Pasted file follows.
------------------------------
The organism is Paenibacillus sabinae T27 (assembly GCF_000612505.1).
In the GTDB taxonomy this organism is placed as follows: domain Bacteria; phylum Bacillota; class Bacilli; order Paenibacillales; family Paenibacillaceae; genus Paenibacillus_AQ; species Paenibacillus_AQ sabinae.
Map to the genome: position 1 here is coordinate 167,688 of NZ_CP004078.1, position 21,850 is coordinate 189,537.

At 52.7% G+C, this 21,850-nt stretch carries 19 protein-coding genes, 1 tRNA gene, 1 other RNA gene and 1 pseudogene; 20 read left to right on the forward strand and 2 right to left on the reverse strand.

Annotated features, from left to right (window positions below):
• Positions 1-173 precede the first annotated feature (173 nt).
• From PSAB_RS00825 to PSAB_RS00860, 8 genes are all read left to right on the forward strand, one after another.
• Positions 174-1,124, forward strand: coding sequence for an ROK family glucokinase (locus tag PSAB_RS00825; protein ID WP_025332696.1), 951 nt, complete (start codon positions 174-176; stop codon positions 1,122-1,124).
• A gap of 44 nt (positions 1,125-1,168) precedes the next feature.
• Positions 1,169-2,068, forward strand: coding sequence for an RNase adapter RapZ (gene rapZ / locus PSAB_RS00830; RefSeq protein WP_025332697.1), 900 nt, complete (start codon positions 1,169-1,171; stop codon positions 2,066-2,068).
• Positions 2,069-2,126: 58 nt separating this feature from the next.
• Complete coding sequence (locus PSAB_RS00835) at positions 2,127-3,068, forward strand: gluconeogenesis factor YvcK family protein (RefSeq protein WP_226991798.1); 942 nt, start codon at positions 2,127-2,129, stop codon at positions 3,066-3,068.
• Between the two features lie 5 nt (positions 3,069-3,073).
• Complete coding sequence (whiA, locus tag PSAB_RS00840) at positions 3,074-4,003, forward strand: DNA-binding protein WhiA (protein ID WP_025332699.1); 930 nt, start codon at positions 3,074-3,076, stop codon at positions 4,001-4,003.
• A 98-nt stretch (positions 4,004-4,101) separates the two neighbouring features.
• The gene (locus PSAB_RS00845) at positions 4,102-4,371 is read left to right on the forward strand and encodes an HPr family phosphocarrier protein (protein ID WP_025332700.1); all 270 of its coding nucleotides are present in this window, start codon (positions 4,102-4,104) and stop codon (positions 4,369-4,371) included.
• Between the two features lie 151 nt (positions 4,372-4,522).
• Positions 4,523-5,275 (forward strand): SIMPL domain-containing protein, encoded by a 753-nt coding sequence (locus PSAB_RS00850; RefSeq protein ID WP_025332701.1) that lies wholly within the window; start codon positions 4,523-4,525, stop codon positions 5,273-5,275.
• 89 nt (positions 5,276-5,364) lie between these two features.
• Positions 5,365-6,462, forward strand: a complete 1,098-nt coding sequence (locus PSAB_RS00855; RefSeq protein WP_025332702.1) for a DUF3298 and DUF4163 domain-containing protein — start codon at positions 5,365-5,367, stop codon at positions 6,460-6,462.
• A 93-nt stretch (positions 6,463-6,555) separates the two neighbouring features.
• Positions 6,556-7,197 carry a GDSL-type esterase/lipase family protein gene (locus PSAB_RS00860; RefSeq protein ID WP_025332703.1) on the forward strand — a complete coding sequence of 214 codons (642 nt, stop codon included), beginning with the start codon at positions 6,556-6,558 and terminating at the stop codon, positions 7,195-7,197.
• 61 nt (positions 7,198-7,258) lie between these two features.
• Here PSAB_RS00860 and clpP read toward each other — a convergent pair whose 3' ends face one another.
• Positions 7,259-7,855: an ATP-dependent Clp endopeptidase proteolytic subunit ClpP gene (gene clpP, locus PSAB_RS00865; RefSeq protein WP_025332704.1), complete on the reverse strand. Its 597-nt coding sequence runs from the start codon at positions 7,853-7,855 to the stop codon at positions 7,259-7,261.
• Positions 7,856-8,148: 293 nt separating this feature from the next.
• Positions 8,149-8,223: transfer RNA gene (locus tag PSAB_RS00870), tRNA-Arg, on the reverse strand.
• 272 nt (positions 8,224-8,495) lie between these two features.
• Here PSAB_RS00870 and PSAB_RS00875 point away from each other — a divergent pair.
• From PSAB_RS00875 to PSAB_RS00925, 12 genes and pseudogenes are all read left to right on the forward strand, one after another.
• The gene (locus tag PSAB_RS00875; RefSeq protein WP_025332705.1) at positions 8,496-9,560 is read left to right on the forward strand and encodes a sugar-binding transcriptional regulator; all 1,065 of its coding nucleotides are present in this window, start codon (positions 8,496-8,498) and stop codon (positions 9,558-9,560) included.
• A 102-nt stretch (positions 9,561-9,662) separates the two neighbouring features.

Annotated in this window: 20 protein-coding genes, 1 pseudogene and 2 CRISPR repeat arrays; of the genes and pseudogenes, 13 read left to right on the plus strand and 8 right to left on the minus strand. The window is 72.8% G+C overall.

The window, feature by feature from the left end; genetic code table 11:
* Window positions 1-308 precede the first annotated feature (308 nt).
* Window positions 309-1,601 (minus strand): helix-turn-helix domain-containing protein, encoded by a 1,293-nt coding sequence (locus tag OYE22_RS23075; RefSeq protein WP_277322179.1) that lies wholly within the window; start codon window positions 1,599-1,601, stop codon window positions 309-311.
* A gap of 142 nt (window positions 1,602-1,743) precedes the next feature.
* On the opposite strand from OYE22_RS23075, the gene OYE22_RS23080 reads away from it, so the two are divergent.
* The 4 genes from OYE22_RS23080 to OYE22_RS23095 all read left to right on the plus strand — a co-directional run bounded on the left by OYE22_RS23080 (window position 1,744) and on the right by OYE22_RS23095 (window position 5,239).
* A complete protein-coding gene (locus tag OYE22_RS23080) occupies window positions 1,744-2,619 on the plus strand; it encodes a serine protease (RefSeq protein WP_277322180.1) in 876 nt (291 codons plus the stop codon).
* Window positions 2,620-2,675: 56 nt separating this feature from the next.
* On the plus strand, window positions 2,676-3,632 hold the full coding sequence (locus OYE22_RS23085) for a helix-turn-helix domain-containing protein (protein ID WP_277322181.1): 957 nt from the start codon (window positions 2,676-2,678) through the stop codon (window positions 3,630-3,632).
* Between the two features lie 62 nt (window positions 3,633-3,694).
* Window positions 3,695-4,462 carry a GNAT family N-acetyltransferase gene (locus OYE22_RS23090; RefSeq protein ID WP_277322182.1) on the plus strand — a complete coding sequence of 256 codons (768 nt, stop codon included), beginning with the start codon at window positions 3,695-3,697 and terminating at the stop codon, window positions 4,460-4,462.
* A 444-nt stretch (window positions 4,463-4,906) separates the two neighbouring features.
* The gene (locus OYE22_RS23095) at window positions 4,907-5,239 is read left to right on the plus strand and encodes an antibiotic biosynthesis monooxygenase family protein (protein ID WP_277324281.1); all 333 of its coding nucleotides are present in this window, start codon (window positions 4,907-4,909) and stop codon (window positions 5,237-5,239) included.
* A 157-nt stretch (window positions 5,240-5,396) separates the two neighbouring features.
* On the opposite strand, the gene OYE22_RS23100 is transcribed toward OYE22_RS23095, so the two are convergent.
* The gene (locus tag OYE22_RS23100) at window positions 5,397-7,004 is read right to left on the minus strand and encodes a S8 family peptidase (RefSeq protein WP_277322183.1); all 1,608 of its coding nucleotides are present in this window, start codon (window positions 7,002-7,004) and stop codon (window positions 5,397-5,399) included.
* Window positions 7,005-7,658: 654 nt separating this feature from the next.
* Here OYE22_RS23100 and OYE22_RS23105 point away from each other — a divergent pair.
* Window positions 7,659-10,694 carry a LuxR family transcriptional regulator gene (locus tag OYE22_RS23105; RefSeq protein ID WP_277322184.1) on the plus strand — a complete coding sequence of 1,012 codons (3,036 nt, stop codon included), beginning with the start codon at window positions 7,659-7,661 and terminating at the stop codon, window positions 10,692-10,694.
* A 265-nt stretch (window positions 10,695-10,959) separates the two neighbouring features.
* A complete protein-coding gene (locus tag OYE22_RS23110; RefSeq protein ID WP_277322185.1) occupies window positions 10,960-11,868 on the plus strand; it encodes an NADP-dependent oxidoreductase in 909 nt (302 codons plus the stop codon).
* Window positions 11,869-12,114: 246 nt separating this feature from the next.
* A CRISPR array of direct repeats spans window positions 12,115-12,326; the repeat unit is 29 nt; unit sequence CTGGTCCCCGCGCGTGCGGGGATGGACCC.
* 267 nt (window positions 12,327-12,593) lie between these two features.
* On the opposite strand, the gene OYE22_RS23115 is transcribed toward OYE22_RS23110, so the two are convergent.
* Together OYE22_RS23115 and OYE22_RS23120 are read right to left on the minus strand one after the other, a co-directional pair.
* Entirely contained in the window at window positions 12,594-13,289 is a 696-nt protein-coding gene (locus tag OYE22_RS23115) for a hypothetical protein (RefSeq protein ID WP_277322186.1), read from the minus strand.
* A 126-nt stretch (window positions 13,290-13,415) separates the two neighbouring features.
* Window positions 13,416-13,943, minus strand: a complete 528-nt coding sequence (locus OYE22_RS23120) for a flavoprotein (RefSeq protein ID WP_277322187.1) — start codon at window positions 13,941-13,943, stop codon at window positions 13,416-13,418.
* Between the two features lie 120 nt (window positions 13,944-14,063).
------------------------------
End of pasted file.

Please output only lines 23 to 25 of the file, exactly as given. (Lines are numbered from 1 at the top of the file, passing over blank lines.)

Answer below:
• 61 nt (positions 7,198-7,258) lie between these two features.
• Here PSAB_RS00860 and clpP read toward each other — a convergent pair whose 3' ends face one another.
• Positions 7,259-7,855: an ATP-dependent Clp endopeptidase proteolytic subunit ClpP gene (gene clpP, locus PSAB_RS00865; RefSeq protein WP_025332704.1), complete on the reverse strand. Its 597-nt coding sequence runs from the start codon at positions 7,853-7,855 to the stop codon at positions 7,259-7,261.